ISSN (Print) - 0012-9976 | ISSN (Online) - 2349-8846

Govind BhattacharjeeSubscribe to Govind Bhattacharjee

A House of Cards

The Central Civil Services (Conduct) Rules, 1964, which apply to all public servants in the country, date from colonial times and are reflective of a colonial mindset. Civil servants no longer want to be treated as unruly kids ignorant of their roles and responsibilities. These dated rules must be consigned to the dustbin of history and replaced by a new code of ethics based on self-regulation, accountability, and transparency.

Is the Special Category Status Really Dead?

Though the Fourteenth Finance Commission report gives an impression that the special category status given to some states has de facto been abolished, the reality is that the benefi ts enjoyed by these states remain well protected. The biggest flaw of the special category mechanism is that the benefits flow in perpetuity without any accountability or performance monitoring of the states. This has made them overwhelmingly dependent on central funding. It is therefore imperative to bring in more accountability into the mechanism of such liberal transfer of funds and their end use.

MGNREGA as Distribution of Dole

According to the evidence presented in the report of the Comptroller and Auditor General of India and studies elsewhere, 11 years of the Mahatma Gandhi National Rural Employment Guarantee Act have not been able to make much of a dent in rural poverty. This article also suggests some innovative ways to help improve the outcome of the scheme.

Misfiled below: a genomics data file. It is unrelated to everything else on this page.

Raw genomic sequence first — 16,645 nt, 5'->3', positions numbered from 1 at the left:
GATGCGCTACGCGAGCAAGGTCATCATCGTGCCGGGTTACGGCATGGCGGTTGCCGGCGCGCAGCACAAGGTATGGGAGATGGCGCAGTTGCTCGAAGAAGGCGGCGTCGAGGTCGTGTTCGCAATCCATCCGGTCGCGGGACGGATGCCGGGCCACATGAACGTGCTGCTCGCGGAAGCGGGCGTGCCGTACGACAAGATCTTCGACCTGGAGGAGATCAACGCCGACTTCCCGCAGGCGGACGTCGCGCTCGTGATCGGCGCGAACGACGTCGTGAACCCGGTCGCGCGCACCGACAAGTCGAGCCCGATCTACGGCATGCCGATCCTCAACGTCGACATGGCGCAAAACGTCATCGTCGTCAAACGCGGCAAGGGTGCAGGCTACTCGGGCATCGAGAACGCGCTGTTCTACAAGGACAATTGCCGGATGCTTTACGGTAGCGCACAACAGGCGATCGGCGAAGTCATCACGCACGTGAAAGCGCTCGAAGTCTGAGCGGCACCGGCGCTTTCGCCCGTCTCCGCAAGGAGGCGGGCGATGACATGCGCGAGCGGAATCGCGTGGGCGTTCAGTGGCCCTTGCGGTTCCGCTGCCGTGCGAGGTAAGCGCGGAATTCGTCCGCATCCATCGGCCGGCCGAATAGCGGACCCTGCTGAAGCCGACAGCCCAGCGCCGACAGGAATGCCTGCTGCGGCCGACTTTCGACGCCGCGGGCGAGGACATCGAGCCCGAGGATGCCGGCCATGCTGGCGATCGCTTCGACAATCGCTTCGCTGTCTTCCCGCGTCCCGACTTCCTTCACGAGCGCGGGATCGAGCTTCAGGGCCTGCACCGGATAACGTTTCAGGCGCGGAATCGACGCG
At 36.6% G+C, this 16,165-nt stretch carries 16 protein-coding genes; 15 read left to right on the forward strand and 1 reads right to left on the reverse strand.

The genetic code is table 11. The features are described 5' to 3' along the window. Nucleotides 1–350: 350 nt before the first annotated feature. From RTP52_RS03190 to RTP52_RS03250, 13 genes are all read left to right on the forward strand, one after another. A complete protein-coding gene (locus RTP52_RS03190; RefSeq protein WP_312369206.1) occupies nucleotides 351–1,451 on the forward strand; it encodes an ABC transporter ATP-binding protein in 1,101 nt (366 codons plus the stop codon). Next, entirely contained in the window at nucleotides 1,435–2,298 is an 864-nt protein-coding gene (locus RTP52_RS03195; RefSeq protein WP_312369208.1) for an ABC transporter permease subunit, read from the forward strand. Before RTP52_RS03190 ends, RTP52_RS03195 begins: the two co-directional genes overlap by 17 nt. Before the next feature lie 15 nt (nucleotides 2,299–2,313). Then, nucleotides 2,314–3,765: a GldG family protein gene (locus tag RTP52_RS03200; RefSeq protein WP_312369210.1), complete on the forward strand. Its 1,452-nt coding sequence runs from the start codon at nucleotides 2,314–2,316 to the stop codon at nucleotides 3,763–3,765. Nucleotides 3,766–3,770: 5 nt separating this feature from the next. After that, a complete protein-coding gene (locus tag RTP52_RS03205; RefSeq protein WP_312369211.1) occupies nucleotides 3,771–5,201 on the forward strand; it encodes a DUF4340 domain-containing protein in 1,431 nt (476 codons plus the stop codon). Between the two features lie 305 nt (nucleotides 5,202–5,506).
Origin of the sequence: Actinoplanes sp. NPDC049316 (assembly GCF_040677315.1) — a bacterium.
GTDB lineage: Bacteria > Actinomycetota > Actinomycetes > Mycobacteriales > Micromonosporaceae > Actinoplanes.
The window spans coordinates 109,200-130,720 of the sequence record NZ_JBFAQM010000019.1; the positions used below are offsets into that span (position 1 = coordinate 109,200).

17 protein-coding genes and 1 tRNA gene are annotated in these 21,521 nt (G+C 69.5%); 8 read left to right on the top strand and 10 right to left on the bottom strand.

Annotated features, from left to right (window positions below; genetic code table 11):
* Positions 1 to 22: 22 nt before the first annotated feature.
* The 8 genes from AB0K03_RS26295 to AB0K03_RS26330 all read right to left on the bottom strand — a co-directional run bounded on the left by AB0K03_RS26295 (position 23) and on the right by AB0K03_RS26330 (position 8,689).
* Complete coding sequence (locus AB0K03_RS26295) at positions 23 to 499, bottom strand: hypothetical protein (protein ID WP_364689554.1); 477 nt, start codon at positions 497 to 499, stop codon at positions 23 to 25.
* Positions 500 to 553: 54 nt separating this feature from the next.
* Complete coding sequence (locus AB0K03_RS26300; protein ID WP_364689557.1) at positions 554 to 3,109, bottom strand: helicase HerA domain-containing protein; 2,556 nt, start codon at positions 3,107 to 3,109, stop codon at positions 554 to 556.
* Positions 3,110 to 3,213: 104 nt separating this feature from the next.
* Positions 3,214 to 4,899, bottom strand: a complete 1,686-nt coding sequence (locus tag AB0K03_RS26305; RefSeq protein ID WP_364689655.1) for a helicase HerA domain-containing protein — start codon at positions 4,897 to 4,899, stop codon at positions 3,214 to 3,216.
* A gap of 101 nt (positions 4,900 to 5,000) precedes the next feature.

The Reality of Special Category States

The "special category" status accorded to certain states in the Indian Union allowed for much higher per capita central assistance compared to other states to flow unto these states enabling some of them to march ahead and prompting demands from others for this status. But these special category states were backward due to reasons of geography, while for the states which are demanding this status today, issues linked to governance lay at the root of their backwardness. Is it time to revisit the criteria and include others into this exclusive category by excluding those who do not need such assistance any longer?

Special Category Status

Even if Bihar is accorded Special Category State status, as its chief minister is demanding, it will not gain much because, by far, the larger proportion of transfers from the centre to the states is in the form of central and centrally-sponsored schemes. In any case, Bihar should be looking at other impediments to development and not an imagined resource constraint.
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